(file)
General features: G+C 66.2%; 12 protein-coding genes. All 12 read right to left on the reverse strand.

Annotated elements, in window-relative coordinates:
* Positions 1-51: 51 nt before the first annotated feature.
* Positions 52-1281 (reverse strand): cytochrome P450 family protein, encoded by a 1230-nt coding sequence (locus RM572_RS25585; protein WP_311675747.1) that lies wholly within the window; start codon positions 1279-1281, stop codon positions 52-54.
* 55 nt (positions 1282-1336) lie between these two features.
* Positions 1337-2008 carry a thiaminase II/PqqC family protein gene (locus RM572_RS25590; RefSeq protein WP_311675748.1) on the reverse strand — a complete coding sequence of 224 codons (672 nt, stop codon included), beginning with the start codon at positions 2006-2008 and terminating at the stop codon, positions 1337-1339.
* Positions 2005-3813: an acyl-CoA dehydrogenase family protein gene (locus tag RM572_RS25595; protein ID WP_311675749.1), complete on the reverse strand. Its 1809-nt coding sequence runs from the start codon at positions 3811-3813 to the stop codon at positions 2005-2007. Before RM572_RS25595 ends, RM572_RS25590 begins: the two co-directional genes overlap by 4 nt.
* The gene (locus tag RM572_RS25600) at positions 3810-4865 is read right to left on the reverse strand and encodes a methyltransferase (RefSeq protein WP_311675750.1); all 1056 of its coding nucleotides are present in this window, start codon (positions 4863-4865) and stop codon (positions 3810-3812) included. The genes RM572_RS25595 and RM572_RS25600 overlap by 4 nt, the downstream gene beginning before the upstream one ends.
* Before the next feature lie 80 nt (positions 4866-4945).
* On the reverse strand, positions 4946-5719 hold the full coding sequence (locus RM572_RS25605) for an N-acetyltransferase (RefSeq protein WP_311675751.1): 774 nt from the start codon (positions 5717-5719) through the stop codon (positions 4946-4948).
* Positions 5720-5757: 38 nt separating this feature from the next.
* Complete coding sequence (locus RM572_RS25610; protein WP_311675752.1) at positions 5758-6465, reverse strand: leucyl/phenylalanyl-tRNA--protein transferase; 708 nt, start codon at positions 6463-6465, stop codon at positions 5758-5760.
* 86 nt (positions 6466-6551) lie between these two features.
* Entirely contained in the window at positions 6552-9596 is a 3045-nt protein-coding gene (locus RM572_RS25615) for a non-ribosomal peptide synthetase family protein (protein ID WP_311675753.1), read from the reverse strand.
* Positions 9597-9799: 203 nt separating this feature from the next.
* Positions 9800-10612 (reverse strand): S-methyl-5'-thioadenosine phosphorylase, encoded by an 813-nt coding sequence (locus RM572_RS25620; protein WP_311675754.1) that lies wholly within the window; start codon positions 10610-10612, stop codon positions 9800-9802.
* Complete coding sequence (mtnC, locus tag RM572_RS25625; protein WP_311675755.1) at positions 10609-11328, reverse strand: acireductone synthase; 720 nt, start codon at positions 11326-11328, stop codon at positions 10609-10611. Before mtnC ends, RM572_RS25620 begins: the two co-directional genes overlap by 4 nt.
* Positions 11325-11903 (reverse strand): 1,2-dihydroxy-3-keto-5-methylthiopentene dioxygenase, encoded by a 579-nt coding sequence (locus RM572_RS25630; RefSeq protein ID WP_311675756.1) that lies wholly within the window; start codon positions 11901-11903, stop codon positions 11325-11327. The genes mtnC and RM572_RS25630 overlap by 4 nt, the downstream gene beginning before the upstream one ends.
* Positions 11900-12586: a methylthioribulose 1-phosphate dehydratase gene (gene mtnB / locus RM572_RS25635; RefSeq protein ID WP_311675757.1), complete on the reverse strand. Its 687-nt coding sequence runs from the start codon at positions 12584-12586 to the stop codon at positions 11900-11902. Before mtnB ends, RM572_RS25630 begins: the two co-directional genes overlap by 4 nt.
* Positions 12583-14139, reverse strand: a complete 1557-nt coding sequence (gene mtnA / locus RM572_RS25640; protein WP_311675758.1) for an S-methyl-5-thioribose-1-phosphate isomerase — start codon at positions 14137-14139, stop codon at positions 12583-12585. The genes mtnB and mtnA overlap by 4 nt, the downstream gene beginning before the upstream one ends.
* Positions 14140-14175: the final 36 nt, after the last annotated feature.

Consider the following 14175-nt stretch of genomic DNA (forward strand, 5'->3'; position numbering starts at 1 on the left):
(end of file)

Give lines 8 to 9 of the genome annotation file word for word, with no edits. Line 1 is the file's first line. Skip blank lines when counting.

* The gene (locus tag RM572_RS25600) at positions 3810-4865 is read right to left on the reverse strand and encodes a methyltransferase (RefSeq protein WP_311675750.1); all 1056 of its coding nucleotides are present in this window, start codon (positions 4863-4865) and stop codon (positions 3810-3812) included. The genes RM572_RS25595 and RM572_RS25600 overlap by 4 nt, the downstream gene beginning before the upstream one ends.
* Before the next feature lie 80 nt (positions 4866-4945).